The weather bureau’s latest drought statement shows severe rainfall deficiencies have developed in western Victoria and south-east South Australia.
South Australia recorded its driest October on record.
Australia-wide, it was the seventh driest October overall, but maximum temperatures across the country were the hottest ever recorded for the month.
Climatologist Lynette Bettio says rainfall from July to October in parts of western Victoria and southern South Australia was among the lowest ever for that period.
“These are percentile rankings, so if you lined up all the July to October periods on record, starting at 1900, which is when we start our records, this July to October period, those areas covered by the rainfall deficiencies, which is much of western Victoria and southern parts of South Australia, would be in the bottom 10 per cent and the bottom 5 per cent,” Dr Bettio said.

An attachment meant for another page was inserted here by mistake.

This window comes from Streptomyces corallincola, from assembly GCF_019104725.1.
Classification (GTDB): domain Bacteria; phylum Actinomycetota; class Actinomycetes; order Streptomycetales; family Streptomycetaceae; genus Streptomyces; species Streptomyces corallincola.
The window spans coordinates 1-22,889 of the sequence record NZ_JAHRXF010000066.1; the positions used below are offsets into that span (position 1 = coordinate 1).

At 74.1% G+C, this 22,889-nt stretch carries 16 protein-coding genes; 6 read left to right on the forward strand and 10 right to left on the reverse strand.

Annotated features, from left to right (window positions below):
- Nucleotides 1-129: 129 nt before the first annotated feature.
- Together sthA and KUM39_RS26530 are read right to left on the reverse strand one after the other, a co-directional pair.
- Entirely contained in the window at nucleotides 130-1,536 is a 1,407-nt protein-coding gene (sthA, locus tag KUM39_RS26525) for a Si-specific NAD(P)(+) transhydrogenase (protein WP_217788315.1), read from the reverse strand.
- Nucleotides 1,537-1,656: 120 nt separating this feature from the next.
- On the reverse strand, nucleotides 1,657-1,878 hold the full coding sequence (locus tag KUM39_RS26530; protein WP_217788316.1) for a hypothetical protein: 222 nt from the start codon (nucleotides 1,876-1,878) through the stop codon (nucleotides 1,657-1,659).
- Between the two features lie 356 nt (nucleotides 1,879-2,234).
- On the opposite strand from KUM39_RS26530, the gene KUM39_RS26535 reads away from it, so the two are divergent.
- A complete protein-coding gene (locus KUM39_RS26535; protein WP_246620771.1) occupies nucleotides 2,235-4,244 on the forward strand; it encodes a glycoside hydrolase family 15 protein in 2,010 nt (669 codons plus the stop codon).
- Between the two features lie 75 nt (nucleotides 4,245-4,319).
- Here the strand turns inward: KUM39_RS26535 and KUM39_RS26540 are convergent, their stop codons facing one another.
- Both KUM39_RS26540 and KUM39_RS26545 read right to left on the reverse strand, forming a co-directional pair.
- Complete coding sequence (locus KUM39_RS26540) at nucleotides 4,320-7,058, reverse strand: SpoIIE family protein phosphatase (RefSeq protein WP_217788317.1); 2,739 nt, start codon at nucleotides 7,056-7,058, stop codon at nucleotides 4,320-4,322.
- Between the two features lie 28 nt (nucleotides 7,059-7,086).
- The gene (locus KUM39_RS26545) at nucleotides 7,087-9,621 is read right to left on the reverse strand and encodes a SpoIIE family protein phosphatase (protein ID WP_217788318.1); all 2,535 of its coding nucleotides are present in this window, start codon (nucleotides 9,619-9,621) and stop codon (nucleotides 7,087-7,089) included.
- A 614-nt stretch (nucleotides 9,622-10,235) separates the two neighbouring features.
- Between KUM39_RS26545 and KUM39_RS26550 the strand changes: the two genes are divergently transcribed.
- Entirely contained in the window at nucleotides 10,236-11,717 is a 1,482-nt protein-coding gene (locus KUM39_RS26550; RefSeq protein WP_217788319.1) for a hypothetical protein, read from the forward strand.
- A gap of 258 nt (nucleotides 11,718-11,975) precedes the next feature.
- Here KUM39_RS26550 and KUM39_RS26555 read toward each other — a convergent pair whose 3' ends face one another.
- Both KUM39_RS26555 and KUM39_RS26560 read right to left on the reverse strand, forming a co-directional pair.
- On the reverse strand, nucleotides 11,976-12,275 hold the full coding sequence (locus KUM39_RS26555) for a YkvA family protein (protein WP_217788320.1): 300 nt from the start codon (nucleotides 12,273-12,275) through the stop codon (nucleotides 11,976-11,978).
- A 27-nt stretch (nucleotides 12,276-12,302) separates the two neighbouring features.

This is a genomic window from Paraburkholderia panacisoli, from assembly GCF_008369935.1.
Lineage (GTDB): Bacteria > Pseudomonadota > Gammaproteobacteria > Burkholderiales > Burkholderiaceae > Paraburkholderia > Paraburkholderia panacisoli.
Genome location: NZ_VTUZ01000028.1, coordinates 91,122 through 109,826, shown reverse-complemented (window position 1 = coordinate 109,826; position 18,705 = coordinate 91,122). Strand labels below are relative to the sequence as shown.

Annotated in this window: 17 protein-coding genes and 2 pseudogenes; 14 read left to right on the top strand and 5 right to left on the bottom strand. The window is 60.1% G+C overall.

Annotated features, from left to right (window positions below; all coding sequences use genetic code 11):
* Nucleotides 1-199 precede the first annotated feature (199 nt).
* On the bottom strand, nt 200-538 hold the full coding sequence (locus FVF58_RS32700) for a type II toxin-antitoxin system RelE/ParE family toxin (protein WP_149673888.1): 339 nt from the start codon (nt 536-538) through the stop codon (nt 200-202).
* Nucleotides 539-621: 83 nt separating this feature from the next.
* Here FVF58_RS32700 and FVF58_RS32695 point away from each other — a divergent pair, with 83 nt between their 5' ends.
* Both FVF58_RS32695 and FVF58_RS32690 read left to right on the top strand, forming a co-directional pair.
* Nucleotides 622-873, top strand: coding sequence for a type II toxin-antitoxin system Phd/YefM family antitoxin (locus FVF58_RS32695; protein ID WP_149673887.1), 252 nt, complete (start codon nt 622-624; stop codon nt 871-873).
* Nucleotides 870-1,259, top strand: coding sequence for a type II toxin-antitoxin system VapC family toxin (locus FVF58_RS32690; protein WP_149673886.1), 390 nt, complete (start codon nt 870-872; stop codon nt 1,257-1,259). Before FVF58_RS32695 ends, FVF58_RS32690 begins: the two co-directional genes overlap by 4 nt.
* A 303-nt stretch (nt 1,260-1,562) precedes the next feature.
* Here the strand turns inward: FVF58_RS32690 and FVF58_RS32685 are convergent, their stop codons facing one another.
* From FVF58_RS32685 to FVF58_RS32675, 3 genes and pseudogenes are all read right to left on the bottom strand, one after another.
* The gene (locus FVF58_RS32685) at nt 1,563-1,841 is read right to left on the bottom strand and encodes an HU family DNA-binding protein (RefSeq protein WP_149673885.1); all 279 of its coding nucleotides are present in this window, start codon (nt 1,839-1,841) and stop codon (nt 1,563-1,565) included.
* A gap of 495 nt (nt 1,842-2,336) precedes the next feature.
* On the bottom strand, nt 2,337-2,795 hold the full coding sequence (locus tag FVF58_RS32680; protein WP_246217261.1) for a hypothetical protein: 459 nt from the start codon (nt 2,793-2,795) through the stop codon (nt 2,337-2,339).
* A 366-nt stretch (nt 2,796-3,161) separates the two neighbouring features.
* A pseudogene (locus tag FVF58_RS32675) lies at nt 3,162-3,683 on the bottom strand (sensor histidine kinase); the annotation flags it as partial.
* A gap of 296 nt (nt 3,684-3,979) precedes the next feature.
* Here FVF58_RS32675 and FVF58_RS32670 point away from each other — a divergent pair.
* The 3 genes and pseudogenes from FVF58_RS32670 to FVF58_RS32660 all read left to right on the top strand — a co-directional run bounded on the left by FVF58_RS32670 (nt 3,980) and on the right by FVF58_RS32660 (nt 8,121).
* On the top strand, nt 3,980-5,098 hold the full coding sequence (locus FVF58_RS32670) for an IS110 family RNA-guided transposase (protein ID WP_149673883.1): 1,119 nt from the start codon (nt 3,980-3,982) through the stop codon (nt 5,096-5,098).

Richard Thornton, of the Bushfire and Natural Hazards Co-operative Research Centre, says the dry conditions could mean bushfires develop sooner than expected.
“What it means and reinforces is the need to be vigilant about fires from this point going forwards, particularly in some of the areas where the grasslands might be curing or the forests seem to be drying out quicker than you would possible expect at this time of year,” Dr Thornton said.